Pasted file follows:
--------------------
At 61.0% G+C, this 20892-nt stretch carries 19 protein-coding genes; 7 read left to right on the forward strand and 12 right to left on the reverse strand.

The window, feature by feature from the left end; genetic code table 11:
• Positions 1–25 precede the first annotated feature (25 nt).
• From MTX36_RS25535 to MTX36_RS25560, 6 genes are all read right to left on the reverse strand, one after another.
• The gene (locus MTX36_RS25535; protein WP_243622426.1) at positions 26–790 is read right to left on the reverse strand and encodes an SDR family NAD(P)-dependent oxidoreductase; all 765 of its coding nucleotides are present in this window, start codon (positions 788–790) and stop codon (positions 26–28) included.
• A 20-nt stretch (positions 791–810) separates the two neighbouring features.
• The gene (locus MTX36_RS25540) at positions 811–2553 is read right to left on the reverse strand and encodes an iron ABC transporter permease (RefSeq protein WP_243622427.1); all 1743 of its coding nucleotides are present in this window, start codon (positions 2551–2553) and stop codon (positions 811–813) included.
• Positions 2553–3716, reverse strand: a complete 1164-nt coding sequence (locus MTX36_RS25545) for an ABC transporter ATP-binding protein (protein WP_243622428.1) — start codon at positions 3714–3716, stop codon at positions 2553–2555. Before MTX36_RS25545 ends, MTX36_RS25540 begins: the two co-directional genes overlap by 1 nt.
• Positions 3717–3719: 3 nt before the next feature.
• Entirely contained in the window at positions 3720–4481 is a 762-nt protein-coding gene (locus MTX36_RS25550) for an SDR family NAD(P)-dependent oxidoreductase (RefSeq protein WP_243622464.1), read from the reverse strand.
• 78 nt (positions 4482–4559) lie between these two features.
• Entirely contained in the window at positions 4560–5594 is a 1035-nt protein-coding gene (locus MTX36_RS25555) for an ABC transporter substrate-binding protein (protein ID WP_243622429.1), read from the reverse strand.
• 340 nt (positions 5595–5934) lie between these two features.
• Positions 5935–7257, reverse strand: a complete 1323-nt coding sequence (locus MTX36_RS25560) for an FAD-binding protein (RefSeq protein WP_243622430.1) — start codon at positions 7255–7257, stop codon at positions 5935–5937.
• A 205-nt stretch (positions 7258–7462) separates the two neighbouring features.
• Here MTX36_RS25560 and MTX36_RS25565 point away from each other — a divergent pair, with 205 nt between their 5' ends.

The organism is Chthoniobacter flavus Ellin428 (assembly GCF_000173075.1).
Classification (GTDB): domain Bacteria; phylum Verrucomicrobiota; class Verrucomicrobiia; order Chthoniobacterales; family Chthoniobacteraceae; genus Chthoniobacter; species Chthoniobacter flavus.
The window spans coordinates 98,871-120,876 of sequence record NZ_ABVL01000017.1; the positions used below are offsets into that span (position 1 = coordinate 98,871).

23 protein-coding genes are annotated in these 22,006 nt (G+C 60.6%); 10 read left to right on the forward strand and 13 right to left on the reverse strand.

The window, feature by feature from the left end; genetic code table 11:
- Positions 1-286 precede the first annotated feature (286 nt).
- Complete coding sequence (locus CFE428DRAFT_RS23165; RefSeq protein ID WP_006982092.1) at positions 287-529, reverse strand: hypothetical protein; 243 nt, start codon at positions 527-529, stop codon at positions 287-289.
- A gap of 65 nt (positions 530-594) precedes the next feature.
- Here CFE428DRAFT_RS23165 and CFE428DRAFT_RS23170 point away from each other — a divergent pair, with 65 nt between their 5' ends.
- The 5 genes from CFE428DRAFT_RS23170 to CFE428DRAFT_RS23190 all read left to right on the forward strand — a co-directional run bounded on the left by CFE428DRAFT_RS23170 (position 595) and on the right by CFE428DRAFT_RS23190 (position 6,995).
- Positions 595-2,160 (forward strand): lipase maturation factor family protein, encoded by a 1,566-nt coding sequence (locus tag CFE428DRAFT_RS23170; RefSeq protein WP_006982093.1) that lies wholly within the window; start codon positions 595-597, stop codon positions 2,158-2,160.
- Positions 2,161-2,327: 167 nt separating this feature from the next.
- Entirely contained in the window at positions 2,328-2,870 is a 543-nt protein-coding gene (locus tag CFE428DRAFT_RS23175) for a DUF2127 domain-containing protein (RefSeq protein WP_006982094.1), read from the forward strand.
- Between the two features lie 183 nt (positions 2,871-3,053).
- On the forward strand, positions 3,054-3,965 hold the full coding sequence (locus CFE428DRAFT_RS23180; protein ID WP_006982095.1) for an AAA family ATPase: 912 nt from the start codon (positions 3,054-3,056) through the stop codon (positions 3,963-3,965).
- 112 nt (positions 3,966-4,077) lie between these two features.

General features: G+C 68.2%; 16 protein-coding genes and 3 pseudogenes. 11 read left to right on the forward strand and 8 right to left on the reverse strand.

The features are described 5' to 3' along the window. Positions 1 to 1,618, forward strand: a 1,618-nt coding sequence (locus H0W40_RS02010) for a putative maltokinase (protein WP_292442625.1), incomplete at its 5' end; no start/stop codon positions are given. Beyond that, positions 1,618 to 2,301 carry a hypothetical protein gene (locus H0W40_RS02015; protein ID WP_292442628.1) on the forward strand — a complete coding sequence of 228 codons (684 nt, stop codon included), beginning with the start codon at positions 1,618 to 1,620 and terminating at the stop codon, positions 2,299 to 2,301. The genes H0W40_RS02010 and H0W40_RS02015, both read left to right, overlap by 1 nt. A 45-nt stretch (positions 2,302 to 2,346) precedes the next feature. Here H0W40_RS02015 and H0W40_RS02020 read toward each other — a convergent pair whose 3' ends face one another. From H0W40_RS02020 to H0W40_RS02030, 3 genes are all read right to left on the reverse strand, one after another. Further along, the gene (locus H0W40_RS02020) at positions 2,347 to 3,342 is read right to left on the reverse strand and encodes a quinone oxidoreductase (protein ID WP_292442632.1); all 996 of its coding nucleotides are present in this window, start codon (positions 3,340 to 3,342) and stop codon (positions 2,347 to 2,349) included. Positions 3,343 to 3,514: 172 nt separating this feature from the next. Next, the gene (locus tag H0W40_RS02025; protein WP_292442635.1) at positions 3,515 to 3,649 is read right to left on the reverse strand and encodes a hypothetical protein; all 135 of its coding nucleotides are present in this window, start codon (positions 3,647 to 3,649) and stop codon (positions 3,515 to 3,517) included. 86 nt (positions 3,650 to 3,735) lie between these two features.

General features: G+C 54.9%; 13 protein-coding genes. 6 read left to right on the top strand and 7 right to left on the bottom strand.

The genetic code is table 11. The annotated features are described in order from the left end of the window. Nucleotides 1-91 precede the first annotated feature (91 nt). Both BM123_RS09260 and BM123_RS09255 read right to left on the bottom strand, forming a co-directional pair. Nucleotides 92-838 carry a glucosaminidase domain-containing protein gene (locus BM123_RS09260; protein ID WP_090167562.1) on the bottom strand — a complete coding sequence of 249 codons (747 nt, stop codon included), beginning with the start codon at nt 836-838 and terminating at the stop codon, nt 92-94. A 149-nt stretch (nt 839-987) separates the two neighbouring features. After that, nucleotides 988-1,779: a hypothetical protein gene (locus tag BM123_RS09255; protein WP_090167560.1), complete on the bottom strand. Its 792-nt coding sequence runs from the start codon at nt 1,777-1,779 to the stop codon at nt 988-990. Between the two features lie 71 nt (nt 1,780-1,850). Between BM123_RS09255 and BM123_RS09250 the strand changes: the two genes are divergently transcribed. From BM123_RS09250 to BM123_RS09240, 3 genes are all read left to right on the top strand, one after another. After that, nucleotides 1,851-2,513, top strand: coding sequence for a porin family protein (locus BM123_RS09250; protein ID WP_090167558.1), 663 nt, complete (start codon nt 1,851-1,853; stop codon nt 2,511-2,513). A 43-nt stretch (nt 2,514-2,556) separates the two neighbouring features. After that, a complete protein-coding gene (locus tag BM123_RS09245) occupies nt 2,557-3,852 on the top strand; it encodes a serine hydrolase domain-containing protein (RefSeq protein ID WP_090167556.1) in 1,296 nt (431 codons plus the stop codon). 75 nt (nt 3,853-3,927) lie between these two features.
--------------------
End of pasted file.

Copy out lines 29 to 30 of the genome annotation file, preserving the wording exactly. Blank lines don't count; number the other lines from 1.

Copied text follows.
- Entirely contained in the window at positions 2,328-2,870 is a 543-nt protein-coding gene (locus tag CFE428DRAFT_RS23175) for a DUF2127 domain-containing protein (RefSeq protein WP_006982094.1), read from the forward strand.
- Between the two features lie 183 nt (positions 2,871-3,053).